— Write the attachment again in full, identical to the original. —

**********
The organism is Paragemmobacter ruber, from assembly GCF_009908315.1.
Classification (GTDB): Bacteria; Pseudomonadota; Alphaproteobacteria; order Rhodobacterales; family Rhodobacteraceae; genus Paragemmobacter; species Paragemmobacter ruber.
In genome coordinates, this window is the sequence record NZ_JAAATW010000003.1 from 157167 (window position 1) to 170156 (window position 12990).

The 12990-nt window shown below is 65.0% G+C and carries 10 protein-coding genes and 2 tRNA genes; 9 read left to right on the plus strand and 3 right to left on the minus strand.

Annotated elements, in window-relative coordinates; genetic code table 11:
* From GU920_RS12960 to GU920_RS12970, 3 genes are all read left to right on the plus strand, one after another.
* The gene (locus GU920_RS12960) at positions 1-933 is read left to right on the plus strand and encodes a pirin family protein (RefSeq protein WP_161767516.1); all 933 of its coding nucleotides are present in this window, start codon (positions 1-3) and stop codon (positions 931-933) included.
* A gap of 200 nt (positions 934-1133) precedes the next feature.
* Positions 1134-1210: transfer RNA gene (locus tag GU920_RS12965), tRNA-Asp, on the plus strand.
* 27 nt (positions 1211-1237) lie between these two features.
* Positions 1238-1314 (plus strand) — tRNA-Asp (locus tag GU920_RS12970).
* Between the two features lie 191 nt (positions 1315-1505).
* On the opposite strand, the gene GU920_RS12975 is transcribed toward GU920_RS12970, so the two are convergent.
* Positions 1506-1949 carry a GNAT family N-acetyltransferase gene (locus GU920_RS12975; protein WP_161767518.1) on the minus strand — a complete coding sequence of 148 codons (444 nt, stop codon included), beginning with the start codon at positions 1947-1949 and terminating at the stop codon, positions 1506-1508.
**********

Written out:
The organism is Paragemmobacter ruber, from assembly GCF_009908315.1.
Classification (GTDB): Bacteria; Pseudomonadota; Alphaproteobacteria; order Rhodobacterales; family Rhodobacteraceae; genus Paragemmobacter; species Paragemmobacter ruber.
In genome coordinates, this window is the sequence record NZ_JAAATW010000003.1 from 157167 (window position 1) to 170156 (window position 12990).

The 12990-nt window shown below is 65.0% G+C and carries 10 protein-coding genes and 2 tRNA genes; 9 read left to right on the plus strand and 3 right to left on the minus strand.

Annotated elements, in window-relative coordinates; genetic code table 11:
* From GU920_RS12960 to GU920_RS12970, 3 genes are all read left to right on the plus strand, one after another.
* The gene (locus GU920_RS12960) at positions 1-933 is read left to right on the plus strand and encodes a pirin family protein (RefSeq protein WP_161767516.1); all 933 of its coding nucleotides are present in this window, start codon (positions 1-3) and stop codon (positions 931-933) included.
* A gap of 200 nt (positions 934-1133) precedes the next feature.
* Positions 1134-1210: transfer RNA gene (locus tag GU920_RS12965), tRNA-Asp, on the plus strand.
* 27 nt (positions 1211-1237) lie between these two features.
* Positions 1238-1314 (plus strand) — tRNA-Asp (locus tag GU920_RS12970).
* Between the two features lie 191 nt (positions 1315-1505).
* On the opposite strand, the gene GU920_RS12975 is transcribed toward GU920_RS12970, so the two are convergent.
* Positions 1506-1949 carry a GNAT family N-acetyltransferase gene (locus GU920_RS12975; protein WP_161767518.1) on the minus strand — a complete coding sequence of 148 codons (444 nt, stop codon included), beginning with the start codon at positions 1947-1949 and terminating at the stop codon, positions 1506-1508.